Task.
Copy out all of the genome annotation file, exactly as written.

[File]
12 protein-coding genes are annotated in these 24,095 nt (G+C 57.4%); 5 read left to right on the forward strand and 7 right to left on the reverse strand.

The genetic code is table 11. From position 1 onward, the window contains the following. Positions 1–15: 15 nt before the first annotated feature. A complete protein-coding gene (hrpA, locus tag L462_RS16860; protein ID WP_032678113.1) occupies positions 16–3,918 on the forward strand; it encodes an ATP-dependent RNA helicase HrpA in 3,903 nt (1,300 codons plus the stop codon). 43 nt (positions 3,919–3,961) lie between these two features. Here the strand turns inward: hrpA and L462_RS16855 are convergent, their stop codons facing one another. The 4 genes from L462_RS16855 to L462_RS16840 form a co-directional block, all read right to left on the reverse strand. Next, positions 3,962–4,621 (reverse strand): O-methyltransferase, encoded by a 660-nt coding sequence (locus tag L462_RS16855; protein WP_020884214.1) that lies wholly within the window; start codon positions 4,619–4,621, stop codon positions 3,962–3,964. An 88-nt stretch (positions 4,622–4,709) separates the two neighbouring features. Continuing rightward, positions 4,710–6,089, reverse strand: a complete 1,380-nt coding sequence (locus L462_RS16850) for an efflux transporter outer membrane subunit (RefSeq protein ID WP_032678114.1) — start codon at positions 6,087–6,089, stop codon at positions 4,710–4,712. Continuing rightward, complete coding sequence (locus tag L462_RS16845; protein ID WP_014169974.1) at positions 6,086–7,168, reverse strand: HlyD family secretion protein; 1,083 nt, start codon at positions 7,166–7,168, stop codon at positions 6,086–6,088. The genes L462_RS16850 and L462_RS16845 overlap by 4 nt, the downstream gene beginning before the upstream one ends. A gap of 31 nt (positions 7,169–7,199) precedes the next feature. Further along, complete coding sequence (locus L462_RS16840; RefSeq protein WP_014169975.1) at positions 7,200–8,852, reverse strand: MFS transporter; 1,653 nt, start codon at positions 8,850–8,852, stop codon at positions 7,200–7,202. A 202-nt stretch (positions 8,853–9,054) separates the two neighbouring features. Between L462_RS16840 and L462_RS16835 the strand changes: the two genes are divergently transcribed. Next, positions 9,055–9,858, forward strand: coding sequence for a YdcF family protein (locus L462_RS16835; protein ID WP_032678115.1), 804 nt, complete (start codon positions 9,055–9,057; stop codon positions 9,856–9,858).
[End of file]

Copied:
12 protein-coding genes are annotated in these 24,095 nt (G+C 57.4%); 5 read left to right on the forward strand and 7 right to left on the reverse strand.

The genetic code is table 11. From position 1 onward, the window contains the following. Positions 1–15: 15 nt before the first annotated feature. A complete protein-coding gene (hrpA, locus tag L462_RS16860; protein ID WP_032678113.1) occupies positions 16–3,918 on the forward strand; it encodes an ATP-dependent RNA helicase HrpA in 3,903 nt (1,300 codons plus the stop codon). 43 nt (positions 3,919–3,961) lie between these two features. Here the strand turns inward: hrpA and L462_RS16855 are convergent, their stop codons facing one another. The 4 genes from L462_RS16855 to L462_RS16840 form a co-directional block, all read right to left on the reverse strand. Next, positions 3,962–4,621 (reverse strand): O-methyltransferase, encoded by a 660-nt coding sequence (locus tag L462_RS16855; protein WP_020884214.1) that lies wholly within the window; start codon positions 4,619–4,621, stop codon positions 3,962–3,964. An 88-nt stretch (positions 4,622–4,709) separates the two neighbouring features. Continuing rightward, positions 4,710–6,089, reverse strand: a complete 1,380-nt coding sequence (locus L462_RS16850) for an efflux transporter outer membrane subunit (RefSeq protein ID WP_032678114.1) — start codon at positions 6,087–6,089, stop codon at positions 4,710–4,712. Continuing rightward, complete coding sequence (locus tag L462_RS16845; protein ID WP_014169974.1) at positions 6,086–7,168, reverse strand: HlyD family secretion protein; 1,083 nt, start codon at positions 7,166–7,168, stop codon at positions 6,086–6,088. The genes L462_RS16850 and L462_RS16845 overlap by 4 nt, the downstream gene beginning before the upstream one ends. A gap of 31 nt (positions 7,169–7,199) precedes the next feature. Further along, complete coding sequence (locus L462_RS16840; RefSeq protein WP_014169975.1) at positions 7,200–8,852, reverse strand: MFS transporter; 1,653 nt, start codon at positions 8,850–8,852, stop codon at positions 7,200–7,202. A 202-nt stretch (positions 8,853–9,054) separates the two neighbouring features. Between L462_RS16840 and L462_RS16835 the strand changes: the two genes are divergently transcribed. Next, positions 9,055–9,858, forward strand: coding sequence for a YdcF family protein (locus L462_RS16835; protein ID WP_032678115.1), 804 nt, complete (start codon positions 9,055–9,057; stop codon positions 9,856–9,858).